Diplomats stationed at 12 Canadian missions walked off the job Thursday in a significant escalation of work stoppages that could affect the Prime Minister’s trip to Europe next week.
Several of Canada’s largest foreign missions are among those targeted by the job action, including London, Tokyo, Paris and Hong Kong. Immigration officers in some of Canada’s largest processing centres in China and India also walked out.
It is the largest withdrawal of services by members of the Professional Association of Foreign Service Officers since the union declared it was in a legal strike position this spring. PAFSO says it is now targeting Canada’s most important international files and all major travel by Canadian politicians, including Prime Minister Stephen Harper’s upcoming trip to Europe for the G8 summit.
Several hundred employees at the Department of Foreign Affairs and International Trade headquarters in Ottawa also walked off the job temporarily at 2 p.m. in support.
PAFSO says its members are paid substantially less than other public servants who do similar work in Canada. The union has been gradually escalating job actions in an effort to force the federal government to offer bigger pay increases.
Union president Tim Edwards said on Thursday that the two sides talked twice this week but the Treasury Board did not change the pay offer, which has been on the table since negotiations began.
“In light of that fact, we rejected it on the spot and walked away from the table,” Mr. Edwards said.
Many of the foreign service officers who would normally be involved in preparations for next week’s G8 summit are off work, he said.
“It essentially means the Prime Minister and his staff will not have the support or the preparation that they are accustomed to for these meetings,” Mr. Edwards said. “They will be under-prepared for these meetings.”
A spokesman for the Prime Minister’s Office said Mr. Harper “is always fully prepared for his meetings and looks forward to a productive trip.”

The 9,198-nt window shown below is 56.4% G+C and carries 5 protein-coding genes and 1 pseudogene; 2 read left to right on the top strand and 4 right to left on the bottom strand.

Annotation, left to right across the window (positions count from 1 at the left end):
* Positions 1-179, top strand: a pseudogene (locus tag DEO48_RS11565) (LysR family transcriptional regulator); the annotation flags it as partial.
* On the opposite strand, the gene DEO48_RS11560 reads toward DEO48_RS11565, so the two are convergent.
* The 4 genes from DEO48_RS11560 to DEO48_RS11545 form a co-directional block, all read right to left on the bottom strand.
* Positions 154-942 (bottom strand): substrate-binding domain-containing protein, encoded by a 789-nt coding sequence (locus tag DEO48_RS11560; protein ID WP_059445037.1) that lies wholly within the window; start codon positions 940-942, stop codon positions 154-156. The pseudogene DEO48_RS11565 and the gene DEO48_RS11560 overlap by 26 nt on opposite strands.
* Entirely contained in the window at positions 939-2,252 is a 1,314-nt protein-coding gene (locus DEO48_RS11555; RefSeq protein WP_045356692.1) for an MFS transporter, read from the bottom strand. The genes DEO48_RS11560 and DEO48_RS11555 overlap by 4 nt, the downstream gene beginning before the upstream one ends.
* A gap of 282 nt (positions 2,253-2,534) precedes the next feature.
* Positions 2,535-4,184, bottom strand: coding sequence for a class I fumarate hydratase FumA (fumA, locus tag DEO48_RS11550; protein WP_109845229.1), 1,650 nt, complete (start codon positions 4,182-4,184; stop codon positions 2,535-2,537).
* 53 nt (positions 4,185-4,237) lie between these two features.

The job actions will likely cause a significant backlog in processing visas and permanent resident applications and limit progress on Canada’s trade and investment priorities, Mr. Edwards said.
NDP foreign affairs critic Paul Dewar said he is concerned about a “cascading negative effect” on Canada’s international engagements.
“Everything from trade to peace and security issues is really dependent upon our foreign service officers,” he said. “It’s not about just bending to them, it’s about negotiating in good faith.”
Asked about the impact of the job action on Canadians, a Foreign Affairs spokeswoman said services have not yet been affected and the government will work to limit any possible disruptions.
The union says its 1,350 members are paid $3,000 to $14,000 less than their counterparts in Canada. It is asking for changes to the Treasury Board’s pay scales for diplomats to bring them up to the same levels.
For example, an experienced foreign service officer on the level-2 pay scale makes about $83,000 a year, which would increase to about $87,000 under the Treasury Board offer, Mr. Edwards said. That would still be about $11,000 less than the salary of employees at the same level in the commerce division.
A spokesman for Treasury Board President Tony Clement said the government made a fair offer.
“The foreign service is a highly sought after and well-paid posting,” Matthew Conway wrote in an e-mail. “It is unfortunate that the union is attempting to take their labour demands out on Canadians. We expect that any job action will respect the bounds of the law.”
Mr. Conway added that foreign service officers receive additional benefits, including partial reimbursement for dry cleaning, help in shipping household belonging and sending a vehicle abroad and an incentive allowance for working outside the country.
Foreign service officers abroad can receive a “foreign service premium” of $6,600 to $31,300, depending on their seniority and the number of dependants accompanying them on a posting. A smaller, post-specific allowance is meant to help diplomats with the cost of travel.
Mr. Edwards said the union made several concessions in bargaining, including accepting a cap on annual pay increases and the loss of severance for resignations and retirements. The union has been without a contract since June, 2011.
Editor's note: An earlier version of this article incorrectly stated that foreign service officers receive a vehicle when they go abroad.Report Typo/Error